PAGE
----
Orange County transportation leaders Tuesday approved spending $5.5 million to hire a right-of-way consultant to acquire property along the proposed 8.2-mile CenterLine light-rail route in Santa Ana.
The agency has no specific contractor in mind but will put the job out to bid, an action that one transit board member, Orange County Supervisor Chris Norby, criticized as premature.
Norby, who sits on the Orange County Transportation Authority board and is a CenterLine critic, argued that bids should be done after a decision is reached on whether Santa Ana or OCTA is responsible for acquiring property for the light-rail project. The key issues, Norby said, are time, organization and who will manage the land acquisition. "What happens when people don't want to sell their houses and appeal?" Norby said. "Aren't we putting the cart before the horse here?"
At least 480 private properties lie along CenterLine's route, which roughly follows Bristol Street from the Santa Ana Regional Transportation Center to John Wayne Airport. The line is scheduled to open by the end of 2009.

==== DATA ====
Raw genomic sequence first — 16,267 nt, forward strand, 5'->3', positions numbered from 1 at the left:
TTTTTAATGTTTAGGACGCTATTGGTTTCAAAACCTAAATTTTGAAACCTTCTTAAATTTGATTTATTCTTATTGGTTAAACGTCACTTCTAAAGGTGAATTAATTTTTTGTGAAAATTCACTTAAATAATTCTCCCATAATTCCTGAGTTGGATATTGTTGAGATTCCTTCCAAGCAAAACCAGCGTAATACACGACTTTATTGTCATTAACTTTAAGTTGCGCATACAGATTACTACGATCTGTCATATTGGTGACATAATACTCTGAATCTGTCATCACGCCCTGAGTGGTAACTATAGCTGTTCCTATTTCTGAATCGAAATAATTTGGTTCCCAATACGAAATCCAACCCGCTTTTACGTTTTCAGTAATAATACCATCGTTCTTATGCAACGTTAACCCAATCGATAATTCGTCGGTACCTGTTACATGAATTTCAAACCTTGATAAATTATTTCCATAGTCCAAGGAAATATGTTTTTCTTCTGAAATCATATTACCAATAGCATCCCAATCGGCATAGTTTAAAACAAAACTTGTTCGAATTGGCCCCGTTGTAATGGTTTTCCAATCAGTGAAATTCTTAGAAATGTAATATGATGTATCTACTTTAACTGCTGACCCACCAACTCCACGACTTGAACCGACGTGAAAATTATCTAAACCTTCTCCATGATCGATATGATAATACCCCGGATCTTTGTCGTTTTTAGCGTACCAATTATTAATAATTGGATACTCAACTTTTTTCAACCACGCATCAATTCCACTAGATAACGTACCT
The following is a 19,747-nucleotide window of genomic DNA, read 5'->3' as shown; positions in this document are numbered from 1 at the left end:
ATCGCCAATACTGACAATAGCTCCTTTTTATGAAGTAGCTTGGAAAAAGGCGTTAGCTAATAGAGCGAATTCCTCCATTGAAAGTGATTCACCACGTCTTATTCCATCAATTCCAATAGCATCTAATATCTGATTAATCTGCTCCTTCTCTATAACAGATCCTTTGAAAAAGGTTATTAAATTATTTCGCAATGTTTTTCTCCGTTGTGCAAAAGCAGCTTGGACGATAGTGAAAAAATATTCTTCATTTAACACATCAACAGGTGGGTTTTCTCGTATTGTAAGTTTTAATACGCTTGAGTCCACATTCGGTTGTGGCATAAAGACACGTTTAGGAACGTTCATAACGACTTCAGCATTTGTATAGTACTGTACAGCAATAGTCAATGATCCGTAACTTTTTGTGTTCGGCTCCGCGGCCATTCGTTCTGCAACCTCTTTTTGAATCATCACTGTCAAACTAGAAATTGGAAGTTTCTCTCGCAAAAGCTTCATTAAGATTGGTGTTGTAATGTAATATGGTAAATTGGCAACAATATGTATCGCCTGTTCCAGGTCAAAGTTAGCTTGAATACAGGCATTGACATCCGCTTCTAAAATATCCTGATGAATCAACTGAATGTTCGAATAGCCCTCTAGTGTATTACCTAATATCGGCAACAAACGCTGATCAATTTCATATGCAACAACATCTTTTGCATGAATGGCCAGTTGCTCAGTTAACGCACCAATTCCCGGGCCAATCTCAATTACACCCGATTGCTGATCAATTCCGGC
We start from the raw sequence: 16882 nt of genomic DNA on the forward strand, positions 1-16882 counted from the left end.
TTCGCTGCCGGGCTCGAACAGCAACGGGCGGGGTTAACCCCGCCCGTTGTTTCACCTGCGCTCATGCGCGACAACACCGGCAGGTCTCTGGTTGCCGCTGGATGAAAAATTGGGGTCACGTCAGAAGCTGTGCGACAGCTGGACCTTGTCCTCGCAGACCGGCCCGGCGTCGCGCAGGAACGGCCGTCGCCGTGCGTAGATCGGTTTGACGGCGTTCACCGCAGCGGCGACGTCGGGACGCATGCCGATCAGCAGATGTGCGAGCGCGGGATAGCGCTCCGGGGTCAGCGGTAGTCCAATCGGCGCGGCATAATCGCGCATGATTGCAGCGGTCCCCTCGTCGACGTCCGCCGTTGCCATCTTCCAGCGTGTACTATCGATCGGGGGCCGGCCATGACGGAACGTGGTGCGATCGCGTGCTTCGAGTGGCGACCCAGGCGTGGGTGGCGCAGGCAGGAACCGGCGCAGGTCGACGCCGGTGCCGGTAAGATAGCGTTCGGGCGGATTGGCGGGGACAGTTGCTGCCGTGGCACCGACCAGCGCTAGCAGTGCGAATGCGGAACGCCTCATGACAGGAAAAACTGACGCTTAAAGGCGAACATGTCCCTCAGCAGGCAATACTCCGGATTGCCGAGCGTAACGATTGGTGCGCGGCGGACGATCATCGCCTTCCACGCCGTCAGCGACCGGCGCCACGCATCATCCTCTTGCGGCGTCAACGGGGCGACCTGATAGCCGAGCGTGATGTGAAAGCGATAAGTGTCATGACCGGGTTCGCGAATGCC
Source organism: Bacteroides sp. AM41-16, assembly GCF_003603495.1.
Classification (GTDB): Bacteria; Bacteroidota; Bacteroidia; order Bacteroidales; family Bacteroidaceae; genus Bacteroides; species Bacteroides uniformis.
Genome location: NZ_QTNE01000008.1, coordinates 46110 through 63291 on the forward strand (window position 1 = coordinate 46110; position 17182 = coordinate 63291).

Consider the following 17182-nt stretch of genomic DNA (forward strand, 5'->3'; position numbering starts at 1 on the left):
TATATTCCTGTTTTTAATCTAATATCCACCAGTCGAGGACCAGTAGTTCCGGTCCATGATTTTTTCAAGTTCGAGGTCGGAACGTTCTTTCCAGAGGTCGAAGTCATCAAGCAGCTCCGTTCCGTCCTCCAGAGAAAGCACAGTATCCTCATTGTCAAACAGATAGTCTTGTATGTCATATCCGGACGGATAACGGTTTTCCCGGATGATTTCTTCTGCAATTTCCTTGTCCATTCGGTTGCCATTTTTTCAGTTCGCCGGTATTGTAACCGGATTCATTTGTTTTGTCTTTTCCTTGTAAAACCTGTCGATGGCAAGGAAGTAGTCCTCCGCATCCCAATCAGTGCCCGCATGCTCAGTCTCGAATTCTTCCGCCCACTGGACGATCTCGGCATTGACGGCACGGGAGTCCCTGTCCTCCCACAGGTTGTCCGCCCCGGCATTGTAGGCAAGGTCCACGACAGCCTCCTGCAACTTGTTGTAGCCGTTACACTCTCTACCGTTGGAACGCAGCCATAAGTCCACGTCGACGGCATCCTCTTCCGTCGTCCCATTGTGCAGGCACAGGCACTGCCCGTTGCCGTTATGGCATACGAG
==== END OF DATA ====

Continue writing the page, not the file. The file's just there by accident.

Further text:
Those properties will be acquired, either through voluntary sales or eminent domain, after a consultant is hired by early next year. The consultant would handle title searches, appraisals, relocation plans and right-of-way management.
The transportation authority has projected that all properties will be acquired and ready for construction by the end of 2007.
Revenue to pay for the consultant will come from local gas taxes and Measure M, the sales tax approved by Orange County voters to fund transportation projects.
Transit board member Cassie DeYoung initially challenged the agency's plan to hire the consultant because of the uncertainty of federal support for the project, estimated to cost $900 million.
The federal government is supposed to provide 15% of the funding, but the transportation authority has yet to receive any word from Washington. The authority is competing for funds with transportation projects from across the country.
DeYoung later voted for hiring a consultant.
Norby said he was concerned about potential appeals from homeowners and other property owners. If only 5% of the estimated property owners appealed eminent domain action, 24 hearings would have to be held by either Santa Ana or the authority, he said.
"I just hope those who support CenterLine really know what you are getting into here," Norby said.
The vote was 8 to 2 to hire a consultant, with Norby and Supervisor Bill Campbell dissenting.
A recent poll conducted by the Orange County Business Council showed that 55% of county residents who had an opinion on the CenterLine project support the light-rail project, even though it has been shortened repeatedly because of a lack of political support.